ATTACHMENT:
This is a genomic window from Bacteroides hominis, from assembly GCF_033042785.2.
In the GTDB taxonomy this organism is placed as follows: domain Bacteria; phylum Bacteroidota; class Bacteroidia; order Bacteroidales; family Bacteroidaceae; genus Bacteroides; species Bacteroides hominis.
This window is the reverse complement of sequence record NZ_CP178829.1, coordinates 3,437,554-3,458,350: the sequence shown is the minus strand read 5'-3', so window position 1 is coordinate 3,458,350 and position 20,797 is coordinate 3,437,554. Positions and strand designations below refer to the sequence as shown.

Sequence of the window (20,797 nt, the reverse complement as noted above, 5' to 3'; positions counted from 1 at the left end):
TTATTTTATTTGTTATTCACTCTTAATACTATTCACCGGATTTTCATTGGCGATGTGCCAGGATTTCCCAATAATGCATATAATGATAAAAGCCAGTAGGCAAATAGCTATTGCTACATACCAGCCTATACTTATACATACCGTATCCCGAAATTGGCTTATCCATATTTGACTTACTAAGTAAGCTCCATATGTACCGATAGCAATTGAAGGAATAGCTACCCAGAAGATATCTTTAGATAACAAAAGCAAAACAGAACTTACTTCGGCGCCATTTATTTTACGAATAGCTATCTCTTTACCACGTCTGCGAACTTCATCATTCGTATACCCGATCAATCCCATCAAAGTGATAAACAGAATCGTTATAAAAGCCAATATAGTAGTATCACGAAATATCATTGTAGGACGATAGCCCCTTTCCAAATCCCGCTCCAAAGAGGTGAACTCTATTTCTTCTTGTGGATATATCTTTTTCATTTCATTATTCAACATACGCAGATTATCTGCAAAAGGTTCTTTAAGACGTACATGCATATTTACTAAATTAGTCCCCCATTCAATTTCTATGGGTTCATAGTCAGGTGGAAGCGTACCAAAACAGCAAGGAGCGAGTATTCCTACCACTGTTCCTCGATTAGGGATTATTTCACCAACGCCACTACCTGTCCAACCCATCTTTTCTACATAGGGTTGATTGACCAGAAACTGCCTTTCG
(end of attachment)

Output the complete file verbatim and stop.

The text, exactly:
This is a genomic window from Bacteroides hominis, from assembly GCF_033042785.2.
In the GTDB taxonomy this organism is placed as follows: domain Bacteria; phylum Bacteroidota; class Bacteroidia; order Bacteroidales; family Bacteroidaceae; genus Bacteroides; species Bacteroides hominis.
This window is the reverse complement of sequence record NZ_CP178829.1, coordinates 3,437,554-3,458,350: the sequence shown is the minus strand read 5'-3', so window position 1 is coordinate 3,458,350 and position 20,797 is coordinate 3,437,554. Positions and strand designations below refer to the sequence as shown.

Sequence of the window (20,797 nt, the reverse complement as noted above, 5' to 3'; positions counted from 1 at the left end):
TTATTTTATTTGTTATTCACTCTTAATACTATTCACCGGATTTTCATTGGCGATGTGCCAGGATTTCCCAATAATGCATATAATGATAAAAGCCAGTAGGCAAATAGCTATTGCTACATACCAGCCTATACTTATACATACCGTATCCCGAAATTGGCTTATCCATATTTGACTTACTAAGTAAGCTCCATATGTACCGATAGCAATTGAAGGAATAGCTACCCAGAAGATATCTTTAGATAACAAAAGCAAAACAGAACTTACTTCGGCGCCATTTATTTTACGAATAGCTATCTCTTTACCACGTCTGCGAACTTCATCATTCGTATACCCGATCAATCCCATCAAAGTGATAAACAGAATCGTTATAAAAGCCAATATAGTAGTATCACGAAATATCATTGTAGGACGATAGCCCCTTTCCAAATCCCGCTCCAAAGAGGTGAACTCTATTTCTTCTTGTGGATATATCTTTTTCATTTCATTATTCAACATACGCAGATTATCTGCAAAAGGTTCTTTAAGACGTACATGCATATTTACTAAATTAGTCCCCCATTCAATTTCTATGGGTTCATAGTCAGGTGGAAGCGTACCAAAACAGCAAGGAGCGAGTATTCCTACCACTGTTCCTCGATTAGGGATTATTTCACCAACGCCACTACCTGTCCAACCCATCTTTTCTACATAGGGTTGATTGACCAGAAACTGCCTTTCG